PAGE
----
How did you meet your closest friends?
My roommate and I got set up with last year because we had a mutual friend who knew we were both looking for a roommate, and we ended up becoming really good friends. She lives in my suite now. My other best friend I met at orientation. She’s my roommate this year. There’s this riverboat cruise they do freshman year to bring everybody together with New Orleans style food and things like that, so I met three of my friends from that. In the beginning, a lot of it was in terms of where we were all living and then the riverboat cruise.
How would you describe the overall social scene at Tulane?
I’d say it’s really good because it’s you can be friends with a lot of different types of people. You can have your friends in your sorority, outside of your sorority, in your classes, you could have a lot of different groups of people you have friends with and can interact with. You’re not restricted by organizations and things like that.
To what extent do you feel people of different races and sexual orientations mix socially?
It’s definitely diverse in some ways socially, but it’s probably not as much as it should be. It is an ongoing conversation we have on campus about being more diverse. People don’t really try to be diverse in Greek life. [People of different races and sexual orientations] are kind of involved in other things, but they definitely have their groups and stuff. There is a dimension of mixing, like when we go out there [is more of a mix]. There could be more of a mix socially, and I think that is also a part of people hanging out with people that are similar to them. [In the Class of 2022, 73% of students are White, 22% are domestic students of color, and about 5% are international students.]
What is the impact of Greek life on campus?
I’d say Greek life can be a big impact or a small impact depending on what you make of it. Because you rush the second semester your freshman year – or you can do it later, I rushed as a sophomore – you have the opportunity to make friends beforehand, so it doesn’t define your social group. You can have friends in your sorority and out of your sorority. It also has a good impact, like I have to do community service for mine. It’s also really good for networking. We have a Facebook group for alumni to post career opportunities and is a place to ask older students about classes and other Tulane-related things. In terms of involvement, you can be as involved as you want. You can be a leader or just attend some events. [About 42% of students are involved in Greek life.]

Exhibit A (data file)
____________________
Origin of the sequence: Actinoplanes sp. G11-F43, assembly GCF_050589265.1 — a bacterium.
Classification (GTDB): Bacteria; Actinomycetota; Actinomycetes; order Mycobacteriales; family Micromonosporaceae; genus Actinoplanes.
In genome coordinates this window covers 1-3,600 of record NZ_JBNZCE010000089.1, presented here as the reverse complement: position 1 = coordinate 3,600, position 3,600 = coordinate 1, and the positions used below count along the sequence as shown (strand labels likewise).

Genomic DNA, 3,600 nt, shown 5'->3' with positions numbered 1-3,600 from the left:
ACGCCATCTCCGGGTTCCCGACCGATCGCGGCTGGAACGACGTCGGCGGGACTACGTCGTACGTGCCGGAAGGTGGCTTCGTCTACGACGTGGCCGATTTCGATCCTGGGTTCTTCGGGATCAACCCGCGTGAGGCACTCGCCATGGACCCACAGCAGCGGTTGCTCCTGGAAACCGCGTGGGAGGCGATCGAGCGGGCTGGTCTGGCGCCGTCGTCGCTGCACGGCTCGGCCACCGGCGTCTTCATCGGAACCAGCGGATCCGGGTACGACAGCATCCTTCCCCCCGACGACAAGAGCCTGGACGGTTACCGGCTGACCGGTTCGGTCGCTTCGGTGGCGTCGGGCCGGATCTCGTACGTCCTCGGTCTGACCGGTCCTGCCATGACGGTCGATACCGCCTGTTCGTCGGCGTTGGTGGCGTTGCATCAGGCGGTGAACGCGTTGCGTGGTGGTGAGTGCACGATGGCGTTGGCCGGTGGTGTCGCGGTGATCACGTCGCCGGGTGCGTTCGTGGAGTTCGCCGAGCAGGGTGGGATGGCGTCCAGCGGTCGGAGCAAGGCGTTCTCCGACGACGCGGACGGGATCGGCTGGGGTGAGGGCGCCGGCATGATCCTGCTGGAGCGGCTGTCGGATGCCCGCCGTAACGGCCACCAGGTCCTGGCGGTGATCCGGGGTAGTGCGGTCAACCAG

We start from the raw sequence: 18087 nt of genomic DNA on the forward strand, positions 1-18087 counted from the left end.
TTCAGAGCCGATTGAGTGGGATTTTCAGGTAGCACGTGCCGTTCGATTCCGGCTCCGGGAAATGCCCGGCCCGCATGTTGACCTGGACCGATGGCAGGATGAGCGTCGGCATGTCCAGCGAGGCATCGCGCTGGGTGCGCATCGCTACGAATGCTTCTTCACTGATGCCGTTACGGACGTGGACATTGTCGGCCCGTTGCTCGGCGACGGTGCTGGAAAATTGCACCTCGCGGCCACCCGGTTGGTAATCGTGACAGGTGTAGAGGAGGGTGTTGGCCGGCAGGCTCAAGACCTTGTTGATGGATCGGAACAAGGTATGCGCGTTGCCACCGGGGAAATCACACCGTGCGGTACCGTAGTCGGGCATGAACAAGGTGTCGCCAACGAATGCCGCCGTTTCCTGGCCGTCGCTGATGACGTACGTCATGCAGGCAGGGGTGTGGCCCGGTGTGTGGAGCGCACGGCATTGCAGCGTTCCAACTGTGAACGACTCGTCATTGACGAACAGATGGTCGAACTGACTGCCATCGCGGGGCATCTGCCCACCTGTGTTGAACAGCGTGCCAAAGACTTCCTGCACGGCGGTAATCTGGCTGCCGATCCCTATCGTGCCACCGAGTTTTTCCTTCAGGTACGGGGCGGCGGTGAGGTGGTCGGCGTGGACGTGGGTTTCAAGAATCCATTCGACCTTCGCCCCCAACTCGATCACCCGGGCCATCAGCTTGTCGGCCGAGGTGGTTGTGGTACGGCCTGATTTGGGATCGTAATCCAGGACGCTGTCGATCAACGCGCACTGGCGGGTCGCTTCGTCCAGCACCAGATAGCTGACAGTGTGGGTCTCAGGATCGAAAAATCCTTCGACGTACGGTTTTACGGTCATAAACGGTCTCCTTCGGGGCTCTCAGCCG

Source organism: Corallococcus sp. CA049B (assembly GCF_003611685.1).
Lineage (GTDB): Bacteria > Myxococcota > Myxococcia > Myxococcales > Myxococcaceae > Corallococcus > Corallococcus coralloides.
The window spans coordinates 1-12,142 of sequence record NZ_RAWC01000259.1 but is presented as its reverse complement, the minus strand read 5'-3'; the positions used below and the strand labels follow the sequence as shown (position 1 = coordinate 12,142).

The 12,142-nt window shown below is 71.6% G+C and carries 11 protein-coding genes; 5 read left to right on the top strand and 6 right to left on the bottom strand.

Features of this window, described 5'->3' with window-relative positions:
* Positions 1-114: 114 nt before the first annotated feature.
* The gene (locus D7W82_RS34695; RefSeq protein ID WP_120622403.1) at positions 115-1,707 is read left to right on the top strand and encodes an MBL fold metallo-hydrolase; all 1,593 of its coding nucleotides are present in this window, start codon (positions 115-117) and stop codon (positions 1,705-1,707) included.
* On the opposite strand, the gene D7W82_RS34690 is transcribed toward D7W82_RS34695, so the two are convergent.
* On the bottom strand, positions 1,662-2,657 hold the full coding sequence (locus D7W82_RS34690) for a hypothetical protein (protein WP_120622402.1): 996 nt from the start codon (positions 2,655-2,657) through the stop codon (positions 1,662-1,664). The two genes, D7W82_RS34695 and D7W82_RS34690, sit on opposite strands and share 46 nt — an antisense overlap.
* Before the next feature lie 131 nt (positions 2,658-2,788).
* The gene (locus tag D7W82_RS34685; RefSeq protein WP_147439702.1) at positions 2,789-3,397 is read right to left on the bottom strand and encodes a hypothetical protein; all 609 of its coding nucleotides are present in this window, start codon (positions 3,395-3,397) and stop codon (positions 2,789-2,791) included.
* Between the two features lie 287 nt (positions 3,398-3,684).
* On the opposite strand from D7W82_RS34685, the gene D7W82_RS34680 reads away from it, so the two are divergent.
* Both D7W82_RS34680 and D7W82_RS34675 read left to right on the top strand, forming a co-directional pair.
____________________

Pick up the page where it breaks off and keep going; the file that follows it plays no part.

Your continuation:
Advice for Prospective Freshmen
What is something a prospective student may miss on a visit that’s worth checking out?
We have a new business school that’s so nice, so definitely that. It’s a good space to do homework even if you’re not in the business school. Then The Fly, which is a pretty park area in Audobon Park. I think that would be a good place to go and have a picnic and it’s really close to campus and I think it played a part in my decision to come here.
Reasons to attend Tulane:
1) There are a lot of different academic opportunities
2) It’s a really fun culture to be a part of.
3) Really good service opportunities because there is a [public service requirement]. That is a fun aspect of Tulane.
4) There are a lot of different clubs and organizations to be a part of no matter what your interests are.
5) You never get bored. It’s a really fun city.
Reasons to not attend Tulane:
1) If you’re looking for a more diverse student body. [73% of the Class of 2022 is White.]
2) If you’re not into humidity definitely do not attend.
3) If you want a bigger school environment. We still celebrate our football team and have tailgates and stuff, but if you’re looking for a big-time football season and school spirit that isn’t here.